Tuesday, February 17, 2015

Chapter 48 - The Institute Of General Semantics: Part 1 - Introduction

Korzybski: A Biography (Free Online Edition)
Copyright © 2014 (2011) by Bruce I. Kodish 
All rights reserved. Copyright material may be quoted verbatim without need for permission from or payment to the copyright holder, provided that attribution is clearly given and that the material quoted is reasonably brief in extent.

At the start of 1938, with Mira still in South America, Alfred was in Cambridge by himself packing their stuff when he got a newspaper death notice in Polish along with a formally addressed letter from Boleslaw Olszewski, his friend and lawyer in Warsaw, dated January 2. Alfred’s mother had died. (1)

Whatever sadness he felt, he experienced significant relief as well. His mother Helena’s prolonged illness, her helplessness and complaining, her disastrous business dealings, and the troublesome marriage to her manager Pawlowski had led to a great deal of grief for Alfred. He could leave that behind now. There were still the matters of recovering his and Mira’s mortgage money on the house at 66 Wilcza St. and his (and his sister’s) inheritance. Olszewski would work on it.

In the meantime, his mother’s death broke another thread in the cord of connection drawing him back to Poland. Even after the publication of Science and Sanity, he and Mira had still planned to eventually return there to live. Future visits might still be possible. But Mira and he were no longer young—he was heading towards his 59th birthday. With this new venture in Chicago, he was committing them to remain in the United States. A sign of this commitment—soon after the move to Chicago, he began the process of becoming a U.S. citizen (accomplished in 1940). (2)

Alfred informed Mira about his mother’s death and details of the move. He anticipated leaving Cambridge around February 1 (he managed to leave by the middle of the month.) In Buenos Aires, Mira had a law firm draw up a document giving Alfred power of attorney to represent her in any business done in Poland. The document gave her and Alfred’s address as Dearborn Lodge, 1347 North Dearborn, Chicago. The North Dearborn apartment, which Alfred had used during his previous stays in Chicago, would be their official residence until he got the Institute of General Semantics established and could find a residence for them. As to when Mira would return to their new city and home, the date became somewhat open-ended. She had recovered her equanimity, had gotten painting commissions, and seemed to be enjoying herself in South America. But she missed Alfred and was eager to return. Alfred didn’t want her to come back until he had gotten things more firmly established in Chicago.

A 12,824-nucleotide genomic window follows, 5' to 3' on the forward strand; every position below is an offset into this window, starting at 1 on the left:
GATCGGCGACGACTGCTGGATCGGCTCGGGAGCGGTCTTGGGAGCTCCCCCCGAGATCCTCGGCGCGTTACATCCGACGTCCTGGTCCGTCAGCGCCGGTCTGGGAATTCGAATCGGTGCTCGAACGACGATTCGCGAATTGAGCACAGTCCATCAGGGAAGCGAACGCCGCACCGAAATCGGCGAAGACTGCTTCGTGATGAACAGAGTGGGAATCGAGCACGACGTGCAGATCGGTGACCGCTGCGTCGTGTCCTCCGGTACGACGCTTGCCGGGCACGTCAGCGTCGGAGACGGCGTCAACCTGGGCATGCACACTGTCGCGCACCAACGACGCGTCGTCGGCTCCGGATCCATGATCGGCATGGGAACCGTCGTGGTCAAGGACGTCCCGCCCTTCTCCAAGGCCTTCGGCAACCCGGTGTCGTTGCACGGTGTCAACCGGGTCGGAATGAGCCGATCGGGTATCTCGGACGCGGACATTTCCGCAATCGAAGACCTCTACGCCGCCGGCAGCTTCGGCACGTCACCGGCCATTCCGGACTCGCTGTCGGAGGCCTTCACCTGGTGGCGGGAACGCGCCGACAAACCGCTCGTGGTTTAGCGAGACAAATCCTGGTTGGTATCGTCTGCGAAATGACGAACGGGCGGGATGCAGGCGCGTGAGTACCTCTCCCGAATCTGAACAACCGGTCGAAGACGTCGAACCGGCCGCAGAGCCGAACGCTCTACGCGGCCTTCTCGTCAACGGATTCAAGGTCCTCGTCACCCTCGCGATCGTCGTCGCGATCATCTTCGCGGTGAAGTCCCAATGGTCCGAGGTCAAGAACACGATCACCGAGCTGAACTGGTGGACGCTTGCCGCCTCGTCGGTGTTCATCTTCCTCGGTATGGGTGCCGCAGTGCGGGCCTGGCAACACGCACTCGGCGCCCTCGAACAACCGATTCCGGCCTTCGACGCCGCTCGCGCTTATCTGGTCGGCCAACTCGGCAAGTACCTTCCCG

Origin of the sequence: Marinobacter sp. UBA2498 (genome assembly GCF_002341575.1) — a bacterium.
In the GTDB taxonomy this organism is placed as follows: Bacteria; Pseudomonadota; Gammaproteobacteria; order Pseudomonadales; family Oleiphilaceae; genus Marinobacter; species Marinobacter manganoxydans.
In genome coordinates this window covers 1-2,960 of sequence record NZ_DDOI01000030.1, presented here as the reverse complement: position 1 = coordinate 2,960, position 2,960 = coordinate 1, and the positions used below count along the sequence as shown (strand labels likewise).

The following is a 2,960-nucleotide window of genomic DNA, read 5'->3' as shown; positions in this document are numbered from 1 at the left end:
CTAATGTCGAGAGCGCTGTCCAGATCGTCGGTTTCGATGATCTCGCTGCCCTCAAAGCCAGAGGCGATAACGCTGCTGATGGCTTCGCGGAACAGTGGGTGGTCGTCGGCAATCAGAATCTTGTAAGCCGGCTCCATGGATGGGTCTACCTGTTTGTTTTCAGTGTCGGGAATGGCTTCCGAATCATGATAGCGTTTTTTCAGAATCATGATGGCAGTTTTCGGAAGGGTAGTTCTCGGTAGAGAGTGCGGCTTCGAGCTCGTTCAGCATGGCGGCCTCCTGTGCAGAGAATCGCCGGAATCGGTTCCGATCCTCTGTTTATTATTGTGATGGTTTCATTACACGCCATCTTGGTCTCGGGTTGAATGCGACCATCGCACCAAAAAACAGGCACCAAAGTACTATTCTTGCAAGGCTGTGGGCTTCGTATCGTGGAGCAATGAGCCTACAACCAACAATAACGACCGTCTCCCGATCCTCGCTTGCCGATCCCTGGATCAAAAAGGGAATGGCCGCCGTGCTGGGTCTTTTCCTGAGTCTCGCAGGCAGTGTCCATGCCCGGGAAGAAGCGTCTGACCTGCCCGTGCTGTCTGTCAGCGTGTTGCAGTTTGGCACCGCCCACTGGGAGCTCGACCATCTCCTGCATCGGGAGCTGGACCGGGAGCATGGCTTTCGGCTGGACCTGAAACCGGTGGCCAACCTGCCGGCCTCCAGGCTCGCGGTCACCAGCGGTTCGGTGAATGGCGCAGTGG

You may download a pdf of all of the book's reference notes (including a note on primary source material and abbreviations used) from the link labeled Notes on the Contents page. The pdf of the Bibliography, linked on the Contents page contains full information on referenced books and articles. 
1. Boleslaw Pobog-Olszewski to AK, 1/2/1938. AKDA 38.440. Translated by Teresa Grabiec Silverstein, October 16, 2008. 

2. IGS Memo dated 7/22/1938 - “As citizenship—what procedure?” IGS Archives.

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